Excelling as a 3-sport athlete

Grade plays football, basketball, baseball while balancing farm duties

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ELDORADO, Wis. — With a schedule fuller than most kids his age, Keeton Grade begins his day long before school starts by working on his family’s dairy farm.

He loads and spreads manure, mixes feed and fixes equipment in the shop, if needed. His schedule does not stop after classes, as Keeton is active in practices or games for three sports.

Keeton is a senior at Laconia High School in Rosendale and has been a three-sport athlete all four years, playing football, basketball and baseball. However, he finds time to work on his family’s dairy, Vision Aire Farms LLC, with his dad, David Grade, grandparents, Roger and Sandy Grade, and his aunt and uncle, Janet and Travis Clark.

The family milks 150 cows and farms 1,000 acres near Eldorado.

Keeton’s commitments are many, resulting in packed days, but lessons learned on the farm have helped contribute to his success as an athlete.

“Working on the farm helps with finding the drive to work harder at sports,” Keeton said. “You have to have a lot of discipline on the court and on the field.”

Keeton is accustomed to a busy routine as the seasons take him from one sport to the next, but he said it is challenging to balance both sports and work on the farm.

“They are long days, and it’s very tiring at times,” he said. “It’s hard to find time to hang out with my friends.”

David said Keeton’s work ethic is phenomenal.

“To balance school life and the farm is a struggle, especially with dairy farming,” David said. “The animals have to be milked, fed and cleaned every day. When Keeton is scheduled to be here, he’s here. The things he’s learned on the farm have transitioned to the rest of his life, from being on time for practice to being respectful. He’s a great kid.”

Playing a trifecta of sports, Keeton likes basketball the most. He is a forward on his team, a position he especially enjoys.

“I get to attack and play down low, which I like,” Keeton said.

One of Keeton’s most memorable moments in sports occurred this year during the basketball season.

“I’ll never forget when we knocked out the No. 2 seed in the regional semi-finals to make it to the regional finals,” Keeton said. “We were the No. 7 seed.”

Keeton also remembers making his first dunk when he was a sophomore in the regional championship game. In addition, this farm kid holds the boys all-time rebounding record at his high school.

On the football team, Keeton is the quarterback and a linebacker.

“I like to throw the ball, and as the quarterback, I have the ball in my hands for almost every single possession,” he said.

Another memorable moment for the athlete was when the football team advanced to the second round of the playoffs last year.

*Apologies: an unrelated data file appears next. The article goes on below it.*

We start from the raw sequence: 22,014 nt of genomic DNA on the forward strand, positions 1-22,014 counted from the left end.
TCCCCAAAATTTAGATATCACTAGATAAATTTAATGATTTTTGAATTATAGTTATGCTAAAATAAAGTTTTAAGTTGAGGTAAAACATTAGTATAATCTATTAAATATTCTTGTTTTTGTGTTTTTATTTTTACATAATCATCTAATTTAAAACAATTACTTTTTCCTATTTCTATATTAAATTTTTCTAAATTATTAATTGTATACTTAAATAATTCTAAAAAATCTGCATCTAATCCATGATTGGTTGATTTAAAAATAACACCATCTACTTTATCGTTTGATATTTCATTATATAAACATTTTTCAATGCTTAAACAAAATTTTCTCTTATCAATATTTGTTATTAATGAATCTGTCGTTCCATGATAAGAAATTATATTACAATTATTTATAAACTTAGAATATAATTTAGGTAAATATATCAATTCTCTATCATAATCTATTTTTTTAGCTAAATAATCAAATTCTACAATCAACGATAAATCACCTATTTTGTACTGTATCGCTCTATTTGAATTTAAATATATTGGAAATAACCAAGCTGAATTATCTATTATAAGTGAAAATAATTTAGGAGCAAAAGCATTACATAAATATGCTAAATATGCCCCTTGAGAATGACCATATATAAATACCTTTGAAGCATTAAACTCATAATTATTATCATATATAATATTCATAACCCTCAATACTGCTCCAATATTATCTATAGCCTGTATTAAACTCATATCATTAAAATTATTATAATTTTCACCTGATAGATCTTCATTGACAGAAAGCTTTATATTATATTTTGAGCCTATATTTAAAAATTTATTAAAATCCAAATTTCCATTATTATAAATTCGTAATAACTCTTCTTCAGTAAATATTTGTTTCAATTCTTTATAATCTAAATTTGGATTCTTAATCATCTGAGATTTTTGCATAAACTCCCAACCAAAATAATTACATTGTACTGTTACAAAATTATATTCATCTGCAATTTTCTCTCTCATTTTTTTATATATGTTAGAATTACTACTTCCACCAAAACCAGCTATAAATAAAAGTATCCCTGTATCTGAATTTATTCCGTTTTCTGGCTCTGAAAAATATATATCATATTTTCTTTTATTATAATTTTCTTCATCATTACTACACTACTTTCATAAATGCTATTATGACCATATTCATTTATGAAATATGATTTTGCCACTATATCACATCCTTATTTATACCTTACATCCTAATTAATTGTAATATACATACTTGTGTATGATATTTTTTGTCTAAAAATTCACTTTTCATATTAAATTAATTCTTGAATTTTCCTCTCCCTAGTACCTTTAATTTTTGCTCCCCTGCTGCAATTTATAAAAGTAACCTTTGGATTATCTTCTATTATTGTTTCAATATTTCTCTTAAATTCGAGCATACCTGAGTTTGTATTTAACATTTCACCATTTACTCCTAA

In baseball, Keeton has multiple roles as a pitcher, shortstop and first baseman.

“These positions suit me well, and I do pretty well at them,” he said. “When pitching, I get to control the timing of the game, and striking a guy out makes me feel good.”

Keeton started with baseball around first grade. A year later, he began playing basketball. And by fifth grade, he was playing football.

 David’s favorite sport to watch his son play is basketball.

“We’re a basketball family,” David said. “I’ve coached Keeton since he was in third grade all the way through the youth program. When he got to high school, it was up to somebody else.”

David and his wife, Torrie, have three children. David continues to coach his seventh-grade son.

“The last few months have been a little crazy with both of my sons and my daughter playing basketball,” David said. “Since Jan. 1, I’ve been in a gym almost every weekend. It’s fun, and there are a lot of good memories. You get to know the kids when you coach, and it’s good to build those relationships with other kids in the community. It’s neat to still have that connection when they grow up.”

Keeton is the captain on all three teams, a role that he said requires leadership.

“You have to keep yourself accountable because other guys look up to you,” Keeton said.

The demands of being an athlete do not give Keeton much time to work on the farm in the evenings. When he has time, he helps in the field.

On the weekends, Keeton takes on more chores, working on the farm morning and night. In addition to his regular morning tasks, Keeton also milks cows on Saturday and Sunday evenings. Cows are milked twice a day in a double-8 herringbone parlor and housed in free stalls.

“We don’t give Keeton a lot of downtime,” David said. “He works really hard. We probably don’t give him enough recognition.”

 David expects his children to work on the farm, seeing it as an opportunity to learn important life skills.

“I told my kids they need to come to the farm and learn life’s lessons,” David said. “They need to learn how to do things, such as how to fix a piece of equipment. That can transfer to fixing something at your own house someday, like a lawn mower. Knowing how to do that stuff goes a long way.”

David and Torrie are proud parents of Keeton’s accomplishments, recognizing how the hours he puts in at the farm and the time spent playing sports are helping to shape their son into the man he is becoming.

Keeton plans to become a heavy equipment operator and will be enrolling in the Wisconsin operating engineers apprenticeship program following graduation. As he enters the last sports season of his high school career, Keeton’s emotions are mixed.

“I’m sad to see it go, and I’ll miss it,” he said. “But at the same time, I’m ready for the next chapter in my life.”

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